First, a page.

The Sense Of Falling

Lots of things scare me. The possibility of not having enough work to pay the bills. The idea of my parents getting sick. Climate change. Spiders. Most of my fears are pretty general, though; they wake me up at night and start my heart pounding, but still, they don’t inspire that immediate kind of terror that you see in movies (well, except for the spiders).

I’m ten thousand feet up in the air right now. My son is watching Thor in the row in front of me and my daughter is asleep on my lap, and my hands are shaking almost too badly to write this, because I don’t know that I’ve ever been more scared in my life than I was just a few minutes ago.

I dream often of plane crashes. I’m pretty sure that they symbolize a fear of losing control, which means my subconscious really knows what it’s doing. The dreams are always different, but one element stays the same: I’m looking out the window, and I feel a lift in my stomach, and then there’s the sense of falling. Sometimes I crash in my dreams. Sometimes I board another plane, just trying to get home, and the next plane I’m on crashes, too.

About ten minutes after takeoff – half an hour ago as of right now – my daughter said she needed to use the bathroom, and she is three, so even though the seatbelt sign was still on, I took her. We had just locked the door when a sound started – a low rumbling, but loud enough that I poked my head out of the bathroom: What’s going on? I asked a woman sitting in a nearby seat – as if she’d know – and she shrugged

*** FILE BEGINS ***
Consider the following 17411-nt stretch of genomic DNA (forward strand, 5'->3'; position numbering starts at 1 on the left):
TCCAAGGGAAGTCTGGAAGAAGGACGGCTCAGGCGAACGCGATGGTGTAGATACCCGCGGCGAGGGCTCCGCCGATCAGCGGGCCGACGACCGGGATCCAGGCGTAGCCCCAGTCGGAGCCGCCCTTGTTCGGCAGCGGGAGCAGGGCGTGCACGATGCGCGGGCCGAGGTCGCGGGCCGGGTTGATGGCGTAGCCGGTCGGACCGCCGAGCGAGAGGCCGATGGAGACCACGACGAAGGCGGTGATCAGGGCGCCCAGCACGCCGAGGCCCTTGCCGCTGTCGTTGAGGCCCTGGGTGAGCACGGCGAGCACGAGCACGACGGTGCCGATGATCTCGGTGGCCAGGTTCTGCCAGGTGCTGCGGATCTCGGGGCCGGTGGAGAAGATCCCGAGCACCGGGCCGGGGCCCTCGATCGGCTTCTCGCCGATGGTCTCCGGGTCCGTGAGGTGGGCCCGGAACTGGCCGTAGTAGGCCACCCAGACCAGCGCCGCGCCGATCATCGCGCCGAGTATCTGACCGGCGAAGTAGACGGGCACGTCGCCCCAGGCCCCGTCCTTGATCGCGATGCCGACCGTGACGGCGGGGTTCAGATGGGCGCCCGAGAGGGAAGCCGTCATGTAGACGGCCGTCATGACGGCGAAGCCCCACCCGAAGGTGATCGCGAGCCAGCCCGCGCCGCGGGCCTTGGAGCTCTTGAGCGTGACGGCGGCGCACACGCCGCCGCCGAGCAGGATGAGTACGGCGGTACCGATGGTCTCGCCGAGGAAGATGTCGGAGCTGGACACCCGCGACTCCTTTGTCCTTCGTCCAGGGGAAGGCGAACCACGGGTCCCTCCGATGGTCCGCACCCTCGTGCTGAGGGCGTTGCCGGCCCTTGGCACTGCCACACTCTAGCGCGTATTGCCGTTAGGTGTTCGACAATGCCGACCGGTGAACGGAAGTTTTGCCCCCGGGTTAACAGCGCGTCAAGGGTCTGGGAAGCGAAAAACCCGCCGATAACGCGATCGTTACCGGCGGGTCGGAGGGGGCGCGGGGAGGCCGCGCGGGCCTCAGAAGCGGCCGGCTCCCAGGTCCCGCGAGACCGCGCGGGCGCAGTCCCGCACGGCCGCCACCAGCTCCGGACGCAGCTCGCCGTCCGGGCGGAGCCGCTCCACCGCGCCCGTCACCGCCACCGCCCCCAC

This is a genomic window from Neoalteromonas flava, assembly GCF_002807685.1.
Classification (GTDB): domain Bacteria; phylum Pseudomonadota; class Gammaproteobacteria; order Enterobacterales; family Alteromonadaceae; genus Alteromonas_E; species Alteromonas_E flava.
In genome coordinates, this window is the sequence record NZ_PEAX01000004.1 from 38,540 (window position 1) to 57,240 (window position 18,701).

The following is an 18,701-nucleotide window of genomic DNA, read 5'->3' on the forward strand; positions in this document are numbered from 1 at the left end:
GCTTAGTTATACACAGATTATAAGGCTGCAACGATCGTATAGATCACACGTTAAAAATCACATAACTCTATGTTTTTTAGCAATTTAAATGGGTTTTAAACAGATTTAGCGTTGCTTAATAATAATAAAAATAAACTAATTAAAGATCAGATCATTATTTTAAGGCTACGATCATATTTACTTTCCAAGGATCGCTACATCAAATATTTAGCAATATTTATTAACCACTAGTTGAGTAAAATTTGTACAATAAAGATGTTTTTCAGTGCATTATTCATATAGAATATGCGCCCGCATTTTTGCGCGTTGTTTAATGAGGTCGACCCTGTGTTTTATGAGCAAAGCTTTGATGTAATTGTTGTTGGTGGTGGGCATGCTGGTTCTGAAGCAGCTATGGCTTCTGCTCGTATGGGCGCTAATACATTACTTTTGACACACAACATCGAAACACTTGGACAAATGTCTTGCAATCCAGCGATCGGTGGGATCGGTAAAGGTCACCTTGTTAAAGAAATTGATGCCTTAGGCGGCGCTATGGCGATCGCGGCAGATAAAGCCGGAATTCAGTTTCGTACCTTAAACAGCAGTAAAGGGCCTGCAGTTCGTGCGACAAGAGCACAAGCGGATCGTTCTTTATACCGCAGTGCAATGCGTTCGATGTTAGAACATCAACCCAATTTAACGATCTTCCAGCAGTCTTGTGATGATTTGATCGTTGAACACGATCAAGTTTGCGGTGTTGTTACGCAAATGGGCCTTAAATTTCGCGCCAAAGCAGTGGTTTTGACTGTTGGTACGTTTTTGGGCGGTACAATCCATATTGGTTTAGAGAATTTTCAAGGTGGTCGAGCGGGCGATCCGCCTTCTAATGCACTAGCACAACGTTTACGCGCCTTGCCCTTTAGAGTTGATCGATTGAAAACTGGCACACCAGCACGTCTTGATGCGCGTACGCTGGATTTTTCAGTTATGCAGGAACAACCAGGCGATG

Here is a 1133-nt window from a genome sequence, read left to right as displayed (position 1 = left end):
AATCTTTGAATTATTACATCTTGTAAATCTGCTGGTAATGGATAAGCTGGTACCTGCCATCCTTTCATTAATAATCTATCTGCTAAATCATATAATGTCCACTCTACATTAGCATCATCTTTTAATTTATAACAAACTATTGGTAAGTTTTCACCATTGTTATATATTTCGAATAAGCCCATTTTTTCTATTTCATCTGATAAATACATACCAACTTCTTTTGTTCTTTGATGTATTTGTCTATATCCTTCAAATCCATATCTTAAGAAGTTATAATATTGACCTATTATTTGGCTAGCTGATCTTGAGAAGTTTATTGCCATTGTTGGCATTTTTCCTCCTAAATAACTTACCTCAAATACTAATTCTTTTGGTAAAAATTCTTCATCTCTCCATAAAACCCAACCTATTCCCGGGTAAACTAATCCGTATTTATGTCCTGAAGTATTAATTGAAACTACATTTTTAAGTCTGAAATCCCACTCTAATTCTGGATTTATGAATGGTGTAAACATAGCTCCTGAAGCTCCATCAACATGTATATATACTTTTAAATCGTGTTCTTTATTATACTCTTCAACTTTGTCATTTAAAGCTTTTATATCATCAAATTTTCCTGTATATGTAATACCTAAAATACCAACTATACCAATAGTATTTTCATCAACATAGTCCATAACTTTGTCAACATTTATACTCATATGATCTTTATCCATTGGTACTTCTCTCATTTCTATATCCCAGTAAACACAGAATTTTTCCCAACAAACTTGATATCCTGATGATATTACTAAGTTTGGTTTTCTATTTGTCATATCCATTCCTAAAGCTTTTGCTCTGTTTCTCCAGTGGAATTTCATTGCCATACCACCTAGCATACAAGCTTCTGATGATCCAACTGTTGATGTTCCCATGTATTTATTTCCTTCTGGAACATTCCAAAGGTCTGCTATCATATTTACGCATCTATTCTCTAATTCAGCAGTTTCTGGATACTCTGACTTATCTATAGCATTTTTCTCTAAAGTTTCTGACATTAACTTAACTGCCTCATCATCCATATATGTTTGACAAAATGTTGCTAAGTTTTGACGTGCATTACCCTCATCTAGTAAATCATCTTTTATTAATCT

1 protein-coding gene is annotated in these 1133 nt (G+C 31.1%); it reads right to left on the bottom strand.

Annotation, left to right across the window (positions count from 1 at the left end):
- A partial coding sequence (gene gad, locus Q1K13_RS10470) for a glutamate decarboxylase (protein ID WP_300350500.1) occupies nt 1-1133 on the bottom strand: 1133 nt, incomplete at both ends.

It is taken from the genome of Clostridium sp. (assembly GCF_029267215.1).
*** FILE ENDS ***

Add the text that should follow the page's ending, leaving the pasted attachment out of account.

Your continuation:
Ladies and gentlemen, said a voice over the PA, we’re experiencing some issues with the flight configuration, so you’ll hear that sound for a few more minutes while we sort it out. “Flight configuration issues” didn’t sound great, exactly, but at least there was an explanation. I closed the door behind us again – the rumbling still there, still loud, like the captain had said it’d be – and then the voice came back:

Return to your seats and fasten your seatbelts. 

Not “Ladies and gentlemen, we’re experiencing a moment of turbulence, so if you could please return to your seats and fasten your seatbelts, it’d be much appreciated.”

Return to your seats and fasten your seatbelts.

And that wasn’t the worst part – the worst part was that I heard the edge in his voice. The captain sounded…not scared, precisely, but definitely more anxious than you want the person flying your plane to sound. I pulled my daughter up and out of the bathroom and rushed her back to our seats. The rumbling stopped, but was replaced by a weird stillness – almost like we were hovering instead of flying. And then we started to turn, making a hard left and angling down, the wing rising up into the air until we were practically on our side, and all I could see was blue sky. I buckled us in, held onto my daughter with my right hand, and reached my left through the space between the seats to hold onto my son. And suddenly I was in my dream, my stomach lifting into my throat, the sense of falling, the quiet. Everyone, everything – the flight attendants, the captain, the passengers, the plane – was quiet.

I caught the eye of a woman sitting across the aisle from me. We’d chatted briefly before takeoff about traveling with kids – her three daughters were sitting in the row in front of her – and we’d laughed about how hard it is, what a mess it always is. You know.